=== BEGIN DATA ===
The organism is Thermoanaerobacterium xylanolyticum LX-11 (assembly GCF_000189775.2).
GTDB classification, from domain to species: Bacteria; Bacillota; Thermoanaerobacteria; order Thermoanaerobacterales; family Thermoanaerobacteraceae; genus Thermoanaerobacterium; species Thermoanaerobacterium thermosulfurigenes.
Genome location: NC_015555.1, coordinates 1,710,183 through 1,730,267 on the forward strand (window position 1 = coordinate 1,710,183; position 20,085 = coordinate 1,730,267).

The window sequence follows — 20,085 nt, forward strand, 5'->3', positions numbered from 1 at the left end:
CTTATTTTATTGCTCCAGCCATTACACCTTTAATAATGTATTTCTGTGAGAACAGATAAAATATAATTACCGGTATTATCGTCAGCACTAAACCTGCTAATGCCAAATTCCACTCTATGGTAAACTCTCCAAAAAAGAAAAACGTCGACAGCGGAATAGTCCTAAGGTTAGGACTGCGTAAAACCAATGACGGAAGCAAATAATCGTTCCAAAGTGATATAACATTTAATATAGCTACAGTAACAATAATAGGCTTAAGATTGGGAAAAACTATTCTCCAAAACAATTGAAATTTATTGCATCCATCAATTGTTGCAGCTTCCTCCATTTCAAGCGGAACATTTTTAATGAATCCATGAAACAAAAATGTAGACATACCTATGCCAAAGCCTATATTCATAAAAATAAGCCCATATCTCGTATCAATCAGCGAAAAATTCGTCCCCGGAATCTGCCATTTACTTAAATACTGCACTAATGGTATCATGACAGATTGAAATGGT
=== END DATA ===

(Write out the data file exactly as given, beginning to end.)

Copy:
The organism is Thermoanaerobacterium xylanolyticum LX-11 (assembly GCF_000189775.2).
GTDB classification, from domain to species: Bacteria; Bacillota; Thermoanaerobacteria; order Thermoanaerobacterales; family Thermoanaerobacteraceae; genus Thermoanaerobacterium; species Thermoanaerobacterium thermosulfurigenes.
Genome location: NC_015555.1, coordinates 1,710,183 through 1,730,267 on the forward strand (window position 1 = coordinate 1,710,183; position 20,085 = coordinate 1,730,267).

The window sequence follows — 20,085 nt, forward strand, 5'->3', positions numbered from 1 at the left end:
CTTATTTTATTGCTCCAGCCATTACACCTTTAATAATGTATTTCTGTGAGAACAGATAAAATATAATTACCGGTATTATCGTCAGCACTAAACCTGCTAATGCCAAATTCCACTCTATGGTAAACTCTCCAAAAAAGAAAAACGTCGACAGCGGAATAGTCCTAAGGTTAGGACTGCGTAAAACCAATGACGGAAGCAAATAATCGTTCCAAAGTGATATAACATTTAATATAGCTACAGTAACAATAATAGGCTTAAGATTGGGAAAAACTATTCTCCAAAACAATTGAAATTTATTGCATCCATCAATTGTTGCAGCTTCCTCCATTTCAAGCGGAACATTTTTAATGAATCCATGAAACAAAAATGTAGACATACCTATGCCAAAGCCTATATTCATAAAAATAAGCCCATATCTCGTATCAATCAGCGAAAAATTCGTCCCCGGAATCTGCCATTTACTTAAATACTGCACTAATGGTATCATGACAGATTGAAATGGT